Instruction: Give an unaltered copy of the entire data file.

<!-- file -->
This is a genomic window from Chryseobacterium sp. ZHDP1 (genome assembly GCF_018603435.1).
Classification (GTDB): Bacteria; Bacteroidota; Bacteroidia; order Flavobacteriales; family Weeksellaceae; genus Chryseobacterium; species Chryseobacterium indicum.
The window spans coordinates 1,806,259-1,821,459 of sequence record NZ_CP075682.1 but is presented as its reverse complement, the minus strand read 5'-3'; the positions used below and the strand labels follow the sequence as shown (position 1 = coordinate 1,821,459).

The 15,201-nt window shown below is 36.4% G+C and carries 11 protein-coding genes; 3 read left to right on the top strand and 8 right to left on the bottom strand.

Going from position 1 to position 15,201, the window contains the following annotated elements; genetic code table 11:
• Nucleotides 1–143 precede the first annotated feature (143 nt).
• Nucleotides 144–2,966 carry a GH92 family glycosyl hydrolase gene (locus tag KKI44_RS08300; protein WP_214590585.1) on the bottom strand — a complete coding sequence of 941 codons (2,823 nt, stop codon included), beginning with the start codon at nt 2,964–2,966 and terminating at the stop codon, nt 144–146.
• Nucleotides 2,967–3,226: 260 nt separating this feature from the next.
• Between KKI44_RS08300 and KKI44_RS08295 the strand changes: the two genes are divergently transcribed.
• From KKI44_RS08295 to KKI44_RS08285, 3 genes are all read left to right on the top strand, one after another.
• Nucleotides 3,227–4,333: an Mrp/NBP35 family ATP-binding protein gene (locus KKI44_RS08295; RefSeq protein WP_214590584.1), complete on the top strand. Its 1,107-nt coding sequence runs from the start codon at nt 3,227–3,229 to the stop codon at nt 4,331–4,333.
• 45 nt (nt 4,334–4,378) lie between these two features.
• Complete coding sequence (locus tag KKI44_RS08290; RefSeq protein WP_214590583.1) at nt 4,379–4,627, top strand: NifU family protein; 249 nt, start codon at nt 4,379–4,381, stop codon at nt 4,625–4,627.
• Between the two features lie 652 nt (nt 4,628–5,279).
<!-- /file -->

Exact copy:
This is a genomic window from Chryseobacterium sp. ZHDP1 (genome assembly GCF_018603435.1).
Classification (GTDB): Bacteria; Bacteroidota; Bacteroidia; order Flavobacteriales; family Weeksellaceae; genus Chryseobacterium; species Chryseobacterium indicum.
The window spans coordinates 1,806,259-1,821,459 of sequence record NZ_CP075682.1 but is presented as its reverse complement, the minus strand read 5'-3'; the positions used below and the strand labels follow the sequence as shown (position 1 = coordinate 1,821,459).

The 15,201-nt window shown below is 36.4% G+C and carries 11 protein-coding genes; 3 read left to right on the top strand and 8 right to left on the bottom strand.

Going from position 1 to position 15,201, the window contains the following annotated elements; genetic code table 11:
• Nucleotides 1–143 precede the first annotated feature (143 nt).
• Nucleotides 144–2,966 carry a GH92 family glycosyl hydrolase gene (locus tag KKI44_RS08300; protein WP_214590585.1) on the bottom strand — a complete coding sequence of 941 codons (2,823 nt, stop codon included), beginning with the start codon at nt 2,964–2,966 and terminating at the stop codon, nt 144–146.
• Nucleotides 2,967–3,226: 260 nt separating this feature from the next.
• Between KKI44_RS08300 and KKI44_RS08295 the strand changes: the two genes are divergently transcribed.
• From KKI44_RS08295 to KKI44_RS08285, 3 genes are all read left to right on the top strand, one after another.
• Nucleotides 3,227–4,333: an Mrp/NBP35 family ATP-binding protein gene (locus KKI44_RS08295; RefSeq protein WP_214590584.1), complete on the top strand. Its 1,107-nt coding sequence runs from the start codon at nt 3,227–3,229 to the stop codon at nt 4,331–4,333.
• 45 nt (nt 4,334–4,378) lie between these two features.
• Complete coding sequence (locus tag KKI44_RS08290; RefSeq protein WP_214590583.1) at nt 4,379–4,627, top strand: NifU family protein; 249 nt, start codon at nt 4,379–4,381, stop codon at nt 4,625–4,627.
• Between the two features lie 652 nt (nt 4,628–5,279).